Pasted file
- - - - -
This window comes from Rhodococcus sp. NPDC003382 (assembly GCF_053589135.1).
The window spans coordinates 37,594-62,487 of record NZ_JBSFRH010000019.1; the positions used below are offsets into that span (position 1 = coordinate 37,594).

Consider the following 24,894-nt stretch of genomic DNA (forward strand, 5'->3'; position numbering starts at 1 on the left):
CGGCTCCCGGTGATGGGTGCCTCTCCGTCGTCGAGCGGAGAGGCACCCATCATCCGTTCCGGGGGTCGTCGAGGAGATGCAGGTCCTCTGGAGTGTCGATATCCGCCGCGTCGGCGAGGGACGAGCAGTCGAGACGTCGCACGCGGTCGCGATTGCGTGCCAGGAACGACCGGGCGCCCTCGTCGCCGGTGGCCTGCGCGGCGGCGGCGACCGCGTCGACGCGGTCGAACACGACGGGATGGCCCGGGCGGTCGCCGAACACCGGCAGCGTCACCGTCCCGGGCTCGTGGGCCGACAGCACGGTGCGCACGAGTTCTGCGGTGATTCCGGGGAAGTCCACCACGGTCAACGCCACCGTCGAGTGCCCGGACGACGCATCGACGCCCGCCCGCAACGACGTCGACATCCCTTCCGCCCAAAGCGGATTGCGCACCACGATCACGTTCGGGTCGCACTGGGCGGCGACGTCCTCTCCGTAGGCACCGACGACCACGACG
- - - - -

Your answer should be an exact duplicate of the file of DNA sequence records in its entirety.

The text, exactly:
This window comes from Rhodococcus sp. NPDC003382 (assembly GCF_053589135.1).
The window spans coordinates 37,594-62,487 of record NZ_JBSFRH010000019.1; the positions used below are offsets into that span (position 1 = coordinate 37,594).

Consider the following 24,894-nt stretch of genomic DNA (forward strand, 5'->3'; position numbering starts at 1 on the left):
CGGCTCCCGGTGATGGGTGCCTCTCCGTCGTCGAGCGGAGAGGCACCCATCATCCGTTCCGGGGGTCGTCGAGGAGATGCAGGTCCTCTGGAGTGTCGATATCCGCCGCGTCGGCGAGGGACGAGCAGTCGAGACGTCGCACGCGGTCGCGATTGCGTGCCAGGAACGACCGGGCGCCCTCGTCGCCGGTGGCCTGCGCGGCGGCGGCGACCGCGTCGACGCGGTCGAACACGACGGGATGGCCCGGGCGGTCGCCGAACACCGGCAGCGTCACCGTCCCGGGCTCGTGGGCCGACAGCACGGTGCGCACGAGTTCTGCGGTGATTCCGGGGAAGTCCACCACGGTCAACGCCACCGTCGAGTGCCCGGACGACGCATCGACGCCCGCCCGCAACGACGTCGACATCCCTTCCGCCCAAAGCGGATTGCGCACCACGATCACGTTCGGGTCGCACTGGGCGGCGACGTCCTCTCCGTAGGCACCGACGACCACGACG